Social Disparity Theory

1294 Words 6 Pages
Human beings have a number of rights in this world, from the right to vote, to the right to have an education; but this doesn’t mean that everyone has the same access to these rights, nor are everyone’s rights as equal as they are professed to be. Human rights are meant to protect people from abuse and oppression, with human right workers being on the front line fighting to protect vulnerable populations from oppression. This however is not separate from the work of a social worker, who must implement and deal with the impacts of the rights on individuals; one profession fights on the political front the other fights often one person at a time. While there is a split between the two practices, human rights and social work go hand in hand. This …show more content…
Vasak (1977) argues that these rights were slotted into two different categories which later became known as the first two generation of human rights, the civil-political along with the social-economic and cultural rights. Vasak goes onto state that the third generation needed to be added due to the changing society, with focuses on what he considered the “rights of solidarity” or community based rights (1977, p. 29). In the early days however, these were primarily focused on the legal side of human rights and what would need to be accomplished in the legal systems or provided by the government. Since Vasak first proposed the term, it has become common in academic literature as a way to describe the differing waves of human rights however, they continued to be discussed in the matter of politics and law (Ife, 2012, p. 43). While three generations of human rights have primarily been connected to the legal side, they all have implications for social work …show more content…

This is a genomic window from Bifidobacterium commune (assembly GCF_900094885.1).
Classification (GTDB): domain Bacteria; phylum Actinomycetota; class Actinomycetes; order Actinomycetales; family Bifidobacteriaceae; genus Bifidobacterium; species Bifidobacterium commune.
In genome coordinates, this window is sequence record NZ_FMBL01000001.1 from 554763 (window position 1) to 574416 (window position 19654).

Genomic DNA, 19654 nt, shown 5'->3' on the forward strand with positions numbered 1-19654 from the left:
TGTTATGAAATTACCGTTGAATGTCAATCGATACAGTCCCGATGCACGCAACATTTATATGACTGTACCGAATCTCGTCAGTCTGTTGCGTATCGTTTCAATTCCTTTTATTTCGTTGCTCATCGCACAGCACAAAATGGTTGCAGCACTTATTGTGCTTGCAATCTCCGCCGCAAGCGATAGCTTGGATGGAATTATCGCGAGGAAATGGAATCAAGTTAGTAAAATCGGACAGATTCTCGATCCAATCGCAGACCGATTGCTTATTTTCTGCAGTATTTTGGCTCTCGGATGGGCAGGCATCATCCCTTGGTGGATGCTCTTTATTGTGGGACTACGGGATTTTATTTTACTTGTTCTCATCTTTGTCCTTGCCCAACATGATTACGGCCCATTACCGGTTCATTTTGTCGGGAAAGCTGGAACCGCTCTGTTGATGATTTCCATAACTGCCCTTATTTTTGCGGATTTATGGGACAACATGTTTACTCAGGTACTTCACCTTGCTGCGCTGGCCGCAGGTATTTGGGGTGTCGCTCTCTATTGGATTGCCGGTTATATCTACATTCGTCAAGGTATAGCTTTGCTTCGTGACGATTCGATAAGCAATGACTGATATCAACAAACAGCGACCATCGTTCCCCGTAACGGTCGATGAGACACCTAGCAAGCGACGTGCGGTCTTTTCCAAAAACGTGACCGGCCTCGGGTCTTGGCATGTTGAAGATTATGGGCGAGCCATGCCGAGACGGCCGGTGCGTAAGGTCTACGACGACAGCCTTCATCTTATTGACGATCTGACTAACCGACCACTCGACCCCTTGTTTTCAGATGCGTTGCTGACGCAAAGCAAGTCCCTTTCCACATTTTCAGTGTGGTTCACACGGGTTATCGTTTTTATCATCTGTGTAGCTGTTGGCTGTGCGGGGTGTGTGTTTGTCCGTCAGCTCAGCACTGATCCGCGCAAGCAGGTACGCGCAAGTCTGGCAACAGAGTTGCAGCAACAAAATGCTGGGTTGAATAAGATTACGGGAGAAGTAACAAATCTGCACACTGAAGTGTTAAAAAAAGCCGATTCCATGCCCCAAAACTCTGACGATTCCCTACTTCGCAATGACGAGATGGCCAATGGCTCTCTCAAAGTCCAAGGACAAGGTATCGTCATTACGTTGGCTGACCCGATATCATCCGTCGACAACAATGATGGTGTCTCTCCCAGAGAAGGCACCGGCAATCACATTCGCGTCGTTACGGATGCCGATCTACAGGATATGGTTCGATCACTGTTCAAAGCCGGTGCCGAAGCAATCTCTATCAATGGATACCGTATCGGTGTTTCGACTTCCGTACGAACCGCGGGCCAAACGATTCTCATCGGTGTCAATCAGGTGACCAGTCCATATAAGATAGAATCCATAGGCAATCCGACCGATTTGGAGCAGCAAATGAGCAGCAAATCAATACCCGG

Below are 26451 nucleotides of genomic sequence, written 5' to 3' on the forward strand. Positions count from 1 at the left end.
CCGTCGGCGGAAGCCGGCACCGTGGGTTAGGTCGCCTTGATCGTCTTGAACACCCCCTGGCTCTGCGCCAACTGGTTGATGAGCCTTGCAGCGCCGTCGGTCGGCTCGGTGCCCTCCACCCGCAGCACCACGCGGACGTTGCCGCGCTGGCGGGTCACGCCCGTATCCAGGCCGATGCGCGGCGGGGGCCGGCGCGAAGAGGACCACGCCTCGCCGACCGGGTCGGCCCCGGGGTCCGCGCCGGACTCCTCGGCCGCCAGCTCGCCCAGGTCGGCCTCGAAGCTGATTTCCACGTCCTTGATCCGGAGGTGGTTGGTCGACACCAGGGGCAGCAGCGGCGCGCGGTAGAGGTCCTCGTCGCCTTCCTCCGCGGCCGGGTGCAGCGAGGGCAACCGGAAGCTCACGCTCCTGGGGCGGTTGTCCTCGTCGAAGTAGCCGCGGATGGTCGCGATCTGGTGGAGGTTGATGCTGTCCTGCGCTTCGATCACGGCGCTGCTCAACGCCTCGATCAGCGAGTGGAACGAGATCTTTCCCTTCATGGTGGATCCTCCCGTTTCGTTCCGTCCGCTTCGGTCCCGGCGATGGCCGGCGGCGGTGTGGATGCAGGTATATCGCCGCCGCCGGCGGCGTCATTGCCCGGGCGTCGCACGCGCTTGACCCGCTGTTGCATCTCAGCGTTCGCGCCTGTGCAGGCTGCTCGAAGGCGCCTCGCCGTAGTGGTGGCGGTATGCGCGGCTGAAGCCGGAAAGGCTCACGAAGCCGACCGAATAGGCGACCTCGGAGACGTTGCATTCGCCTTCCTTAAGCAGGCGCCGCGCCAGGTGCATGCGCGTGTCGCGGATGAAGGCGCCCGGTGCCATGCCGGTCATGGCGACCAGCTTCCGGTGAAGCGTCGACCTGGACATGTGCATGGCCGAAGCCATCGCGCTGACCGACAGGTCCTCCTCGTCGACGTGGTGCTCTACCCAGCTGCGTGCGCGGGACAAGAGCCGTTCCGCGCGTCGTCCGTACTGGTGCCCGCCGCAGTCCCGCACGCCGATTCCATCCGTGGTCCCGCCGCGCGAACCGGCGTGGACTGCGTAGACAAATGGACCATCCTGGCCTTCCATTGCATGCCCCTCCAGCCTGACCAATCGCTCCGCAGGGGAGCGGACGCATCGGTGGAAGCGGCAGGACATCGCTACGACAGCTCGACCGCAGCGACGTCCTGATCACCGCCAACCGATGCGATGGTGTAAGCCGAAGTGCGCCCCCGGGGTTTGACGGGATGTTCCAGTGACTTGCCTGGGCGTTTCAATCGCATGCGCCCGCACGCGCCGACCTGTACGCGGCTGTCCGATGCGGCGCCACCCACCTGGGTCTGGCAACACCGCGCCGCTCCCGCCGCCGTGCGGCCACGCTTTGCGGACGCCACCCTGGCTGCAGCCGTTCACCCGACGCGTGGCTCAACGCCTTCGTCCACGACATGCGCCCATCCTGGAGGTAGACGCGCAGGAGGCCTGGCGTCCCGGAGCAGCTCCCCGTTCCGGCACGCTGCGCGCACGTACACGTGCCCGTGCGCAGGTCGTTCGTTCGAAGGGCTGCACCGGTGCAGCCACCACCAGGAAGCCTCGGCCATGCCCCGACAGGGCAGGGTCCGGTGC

This is because the first generation is being used as a diversion, ignoring the abuses in the second and third generation. The focus on the first is due to the need for protection, primarily by the state in order to prevent human rights abuses; such as securing the right to a fair trial. This has led to a separation between social workers and human rights workers, as people have come to believe that human rights practitioners are only interested in the first generation of rights (Ife 2012, p. 48). Focusing on the first generation is beneficial for government as it allows them to appear as though they are protecting human rights while reducing funding for second generation rights. While this approach to human rights showcases how human rights is relevant to social work practice, this system is also problematic which can make the practice of these three generations confusing. (Androff 2015, p. 32). Androff also argues that while the second generation rights are seen as positive rights which requiring funding in order to be provided; the funds necessary for the first-generation rights are ignored such as a functioning legal system (2015, p. 33). With this model focusing on the legal side, the need for a human rights based approach is there to move human rights passed being a political

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